A reminder of joy in a year when it was sometimes hard to find

After an extraordinary year in which joy has been elusive for many, World Vision’s communicators from around the world compiled a photo essay of their favourite images. They capture the sorrow, heartache, joy, celebration, and hope of people caught up in the COVID-19 pandemic along with natural disasters, political unrest and persecution.

Take a few moments to enjoy and give thanks to our loving God who walks with us through life’s valleys and rejoices when agencies such as World Vision bring relief to suffering people. You can view the whole photo essay here.

World Vision programs strive to include people living with disabilities like 12-year-old Beatrice. She not only received a wheelchair from World Vision, but a clean water source that’s wheelchair accessible. “I’m grateful to World Vision for the wheelchair that has made my movement easier, and for the water. Life is beautiful,” Beatrice says. ©2021 World Vision/photo by Derrick Kyatuka



Laksmi was sexually trafficked at the age of 15. She says, “I’m stuck in the red-light area and can’t change that. But I want my children to move out of here and have their own life.” World Vision established an anti-trafficking network with the Indian police, which is helping Laksmi’s family to realize her dream. This network helps vulnerable children like Laksmi’s daughter, Binsa, enroll in school. It also set up Child-Friendly Learning and Recreation Centers for vulnerable children. ©2021 World Vision/photo by Jim Kasom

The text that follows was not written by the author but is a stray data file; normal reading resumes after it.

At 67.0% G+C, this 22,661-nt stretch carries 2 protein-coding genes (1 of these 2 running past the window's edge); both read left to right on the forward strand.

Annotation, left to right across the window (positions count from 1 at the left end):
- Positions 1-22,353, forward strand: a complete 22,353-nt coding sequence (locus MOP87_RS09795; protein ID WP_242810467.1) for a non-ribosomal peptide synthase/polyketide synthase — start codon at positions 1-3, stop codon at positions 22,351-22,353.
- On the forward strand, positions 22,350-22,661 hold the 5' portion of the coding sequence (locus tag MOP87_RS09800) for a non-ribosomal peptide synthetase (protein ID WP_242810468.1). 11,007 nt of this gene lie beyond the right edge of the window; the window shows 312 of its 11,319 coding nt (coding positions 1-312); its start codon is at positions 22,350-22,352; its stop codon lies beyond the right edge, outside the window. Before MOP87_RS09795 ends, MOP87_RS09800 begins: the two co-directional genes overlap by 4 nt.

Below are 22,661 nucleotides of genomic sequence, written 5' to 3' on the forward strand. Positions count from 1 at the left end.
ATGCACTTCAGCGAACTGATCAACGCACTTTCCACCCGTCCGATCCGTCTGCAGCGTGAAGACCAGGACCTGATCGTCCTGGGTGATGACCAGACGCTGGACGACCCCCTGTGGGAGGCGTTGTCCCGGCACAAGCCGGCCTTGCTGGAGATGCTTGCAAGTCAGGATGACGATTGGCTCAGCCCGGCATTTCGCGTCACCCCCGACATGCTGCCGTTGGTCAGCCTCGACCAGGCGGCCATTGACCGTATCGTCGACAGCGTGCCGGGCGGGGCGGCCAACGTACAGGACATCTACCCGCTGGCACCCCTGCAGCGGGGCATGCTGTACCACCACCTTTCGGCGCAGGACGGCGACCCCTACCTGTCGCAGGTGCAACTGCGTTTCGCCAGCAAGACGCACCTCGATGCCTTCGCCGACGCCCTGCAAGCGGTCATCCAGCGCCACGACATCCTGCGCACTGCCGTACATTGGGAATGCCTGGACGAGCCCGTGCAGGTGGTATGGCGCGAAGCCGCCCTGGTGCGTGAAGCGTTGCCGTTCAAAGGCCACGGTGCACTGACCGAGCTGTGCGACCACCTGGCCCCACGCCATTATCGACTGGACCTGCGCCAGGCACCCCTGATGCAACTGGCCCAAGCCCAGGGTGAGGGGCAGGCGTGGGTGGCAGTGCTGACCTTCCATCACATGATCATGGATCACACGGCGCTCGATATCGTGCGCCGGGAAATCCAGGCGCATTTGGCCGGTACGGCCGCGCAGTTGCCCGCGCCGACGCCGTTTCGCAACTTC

7.2 earthquake struck Haiti in August and brought a boulder crashing down on the home of Jasmine and her 4-year-old daughter, Nelly. “My mother held unto me and didn’t let go,” says Nelly. A 7.2 earthquake struck Haiti in August and brought a boulder crashing down on the home of Jasmine and her 4-year-old daughter, Nelly. “My mother held unto me and d©2021 World Vision/photo by Guy Vital-Herne

In 2019, Balamanikandan, now 9, ran to be the first person in line to receive a World Vision Gift Catalog goat. He named the goat, Thulasi, which means basil. Thanks to the gift of goats, Balamanikandan can attend his fourth-grade classes in his Indian community, without worrying about paying his education expenses. He says, “Now Thulasi has grown big, but still she likes to be with me.” ©2021 World Vision/photo by Luke Aslaksan